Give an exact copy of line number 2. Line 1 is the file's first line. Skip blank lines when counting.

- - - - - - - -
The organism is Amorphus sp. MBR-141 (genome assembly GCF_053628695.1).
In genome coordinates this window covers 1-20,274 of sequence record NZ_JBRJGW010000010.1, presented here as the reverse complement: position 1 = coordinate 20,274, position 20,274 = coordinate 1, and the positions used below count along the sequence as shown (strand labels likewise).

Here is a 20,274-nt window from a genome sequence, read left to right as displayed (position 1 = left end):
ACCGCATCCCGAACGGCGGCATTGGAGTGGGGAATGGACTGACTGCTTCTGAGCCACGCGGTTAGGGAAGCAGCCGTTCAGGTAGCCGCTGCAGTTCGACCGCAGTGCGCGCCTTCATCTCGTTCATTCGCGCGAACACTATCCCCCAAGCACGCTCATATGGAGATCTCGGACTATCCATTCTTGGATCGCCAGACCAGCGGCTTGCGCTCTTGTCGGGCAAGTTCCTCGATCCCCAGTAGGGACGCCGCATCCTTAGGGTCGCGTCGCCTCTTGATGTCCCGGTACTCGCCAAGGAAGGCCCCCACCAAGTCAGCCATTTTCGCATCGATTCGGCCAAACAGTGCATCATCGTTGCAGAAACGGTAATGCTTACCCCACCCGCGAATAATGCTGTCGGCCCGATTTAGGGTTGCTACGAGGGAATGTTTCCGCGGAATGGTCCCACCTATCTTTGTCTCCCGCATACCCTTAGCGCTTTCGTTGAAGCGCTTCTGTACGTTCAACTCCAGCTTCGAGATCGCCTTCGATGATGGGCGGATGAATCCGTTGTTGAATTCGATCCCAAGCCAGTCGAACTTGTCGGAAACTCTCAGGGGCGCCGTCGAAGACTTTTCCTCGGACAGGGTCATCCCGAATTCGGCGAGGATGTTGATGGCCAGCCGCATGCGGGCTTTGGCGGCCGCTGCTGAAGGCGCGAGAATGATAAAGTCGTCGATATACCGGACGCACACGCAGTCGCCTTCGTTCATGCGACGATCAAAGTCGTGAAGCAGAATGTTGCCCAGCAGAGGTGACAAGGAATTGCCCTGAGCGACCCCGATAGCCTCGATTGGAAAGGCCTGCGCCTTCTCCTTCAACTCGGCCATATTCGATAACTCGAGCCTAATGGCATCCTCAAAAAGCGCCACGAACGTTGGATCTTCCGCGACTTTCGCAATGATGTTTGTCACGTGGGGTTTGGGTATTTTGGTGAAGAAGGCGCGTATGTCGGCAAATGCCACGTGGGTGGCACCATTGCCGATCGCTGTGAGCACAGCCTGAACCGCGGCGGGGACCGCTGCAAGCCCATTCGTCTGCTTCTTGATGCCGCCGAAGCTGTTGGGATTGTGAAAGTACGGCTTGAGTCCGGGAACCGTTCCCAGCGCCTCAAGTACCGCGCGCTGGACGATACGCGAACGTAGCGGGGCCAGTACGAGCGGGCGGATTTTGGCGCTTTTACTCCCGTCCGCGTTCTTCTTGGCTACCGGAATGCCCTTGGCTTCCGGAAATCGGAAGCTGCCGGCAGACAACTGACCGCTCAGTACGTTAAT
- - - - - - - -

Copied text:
In genome coordinates this window covers 1-20,274 of sequence record NZ_JBRJGW010000010.1, presented here as the reverse complement: position 1 = coordinate 20,274, position 20,274 = coordinate 1, and the positions used below count along the sequence as shown (strand labels likewise).